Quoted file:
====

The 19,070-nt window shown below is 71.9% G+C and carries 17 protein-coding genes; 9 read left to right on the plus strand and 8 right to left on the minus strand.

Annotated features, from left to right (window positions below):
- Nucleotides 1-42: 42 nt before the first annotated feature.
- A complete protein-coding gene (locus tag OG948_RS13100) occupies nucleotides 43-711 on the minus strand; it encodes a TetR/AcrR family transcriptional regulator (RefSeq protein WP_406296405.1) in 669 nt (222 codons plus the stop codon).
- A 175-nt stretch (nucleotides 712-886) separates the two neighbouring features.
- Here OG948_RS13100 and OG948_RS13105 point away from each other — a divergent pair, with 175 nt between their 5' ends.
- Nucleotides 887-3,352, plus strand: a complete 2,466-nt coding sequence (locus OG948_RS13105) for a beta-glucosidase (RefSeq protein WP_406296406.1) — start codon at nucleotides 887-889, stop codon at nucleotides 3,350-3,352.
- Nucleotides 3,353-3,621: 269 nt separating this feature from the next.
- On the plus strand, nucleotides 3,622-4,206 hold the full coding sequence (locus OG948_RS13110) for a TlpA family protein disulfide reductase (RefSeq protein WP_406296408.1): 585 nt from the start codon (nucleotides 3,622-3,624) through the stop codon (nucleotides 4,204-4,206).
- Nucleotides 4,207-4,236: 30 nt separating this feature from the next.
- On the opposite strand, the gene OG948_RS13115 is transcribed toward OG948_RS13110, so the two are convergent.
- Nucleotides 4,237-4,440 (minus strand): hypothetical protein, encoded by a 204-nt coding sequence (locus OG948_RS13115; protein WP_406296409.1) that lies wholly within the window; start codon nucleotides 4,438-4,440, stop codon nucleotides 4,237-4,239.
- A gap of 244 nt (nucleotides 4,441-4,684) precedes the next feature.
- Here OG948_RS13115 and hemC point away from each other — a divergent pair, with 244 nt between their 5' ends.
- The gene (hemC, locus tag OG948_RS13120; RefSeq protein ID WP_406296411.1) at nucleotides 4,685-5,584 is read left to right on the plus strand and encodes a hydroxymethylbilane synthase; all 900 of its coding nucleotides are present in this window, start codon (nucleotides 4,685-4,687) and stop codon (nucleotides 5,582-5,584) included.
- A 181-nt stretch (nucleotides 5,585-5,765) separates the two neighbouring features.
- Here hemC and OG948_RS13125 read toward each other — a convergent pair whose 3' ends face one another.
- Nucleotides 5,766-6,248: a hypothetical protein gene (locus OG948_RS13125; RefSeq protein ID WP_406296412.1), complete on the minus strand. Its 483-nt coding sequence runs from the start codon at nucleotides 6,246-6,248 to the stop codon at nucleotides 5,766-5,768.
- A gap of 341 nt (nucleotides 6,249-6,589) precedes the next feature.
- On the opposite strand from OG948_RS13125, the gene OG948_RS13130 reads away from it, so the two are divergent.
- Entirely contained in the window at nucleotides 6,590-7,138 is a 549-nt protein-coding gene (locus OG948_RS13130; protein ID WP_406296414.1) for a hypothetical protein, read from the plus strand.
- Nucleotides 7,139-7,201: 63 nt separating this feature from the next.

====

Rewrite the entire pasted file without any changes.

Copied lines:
The 19,070-nt window shown below is 71.9% G+C and carries 17 protein-coding genes; 9 read left to right on the plus strand and 8 right to left on the minus strand.

Annotated features, from left to right (window positions below):
- Nucleotides 1-42: 42 nt before the first annotated feature.
- A complete protein-coding gene (locus tag OG948_RS13100) occupies nucleotides 43-711 on the minus strand; it encodes a TetR/AcrR family transcriptional regulator (RefSeq protein WP_406296405.1) in 669 nt (222 codons plus the stop codon).
- A 175-nt stretch (nucleotides 712-886) separates the two neighbouring features.
- Here OG948_RS13100 and OG948_RS13105 point away from each other — a divergent pair, with 175 nt between their 5' ends.
- Nucleotides 887-3,352, plus strand: a complete 2,466-nt coding sequence (locus OG948_RS13105) for a beta-glucosidase (RefSeq protein WP_406296406.1) — start codon at nucleotides 887-889, stop codon at nucleotides 3,350-3,352.
- Nucleotides 3,353-3,621: 269 nt separating this feature from the next.
- On the plus strand, nucleotides 3,622-4,206 hold the full coding sequence (locus OG948_RS13110) for a TlpA family protein disulfide reductase (RefSeq protein WP_406296408.1): 585 nt from the start codon (nucleotides 3,622-3,624) through the stop codon (nucleotides 4,204-4,206).
- Nucleotides 4,207-4,236: 30 nt separating this feature from the next.
- On the opposite strand, the gene OG948_RS13115 is transcribed toward OG948_RS13110, so the two are convergent.
- Nucleotides 4,237-4,440 (minus strand): hypothetical protein, encoded by a 204-nt coding sequence (locus OG948_RS13115; protein WP_406296409.1) that lies wholly within the window; start codon nucleotides 4,438-4,440, stop codon nucleotides 4,237-4,239.
- A gap of 244 nt (nucleotides 4,441-4,684) precedes the next feature.
- Here OG948_RS13115 and hemC point away from each other — a divergent pair, with 244 nt between their 5' ends.
- The gene (hemC, locus tag OG948_RS13120; RefSeq protein ID WP_406296411.1) at nucleotides 4,685-5,584 is read left to right on the plus strand and encodes a hydroxymethylbilane synthase; all 900 of its coding nucleotides are present in this window, start codon (nucleotides 4,685-4,687) and stop codon (nucleotides 5,582-5,584) included.
- A 181-nt stretch (nucleotides 5,585-5,765) separates the two neighbouring features.
- Here hemC and OG948_RS13125 read toward each other — a convergent pair whose 3' ends face one another.
- Nucleotides 5,766-6,248: a hypothetical protein gene (locus OG948_RS13125; RefSeq protein ID WP_406296412.1), complete on the minus strand. Its 483-nt coding sequence runs from the start codon at nucleotides 6,246-6,248 to the stop codon at nucleotides 5,766-5,768.
- A gap of 341 nt (nucleotides 6,249-6,589) precedes the next feature.
- On the opposite strand from OG948_RS13125, the gene OG948_RS13130 reads away from it, so the two are divergent.
- Entirely contained in the window at nucleotides 6,590-7,138 is a 549-nt protein-coding gene (locus OG948_RS13130; protein ID WP_406296414.1) for a hypothetical protein, read from the plus strand.
- Nucleotides 7,139-7,201: 63 nt separating this feature from the next.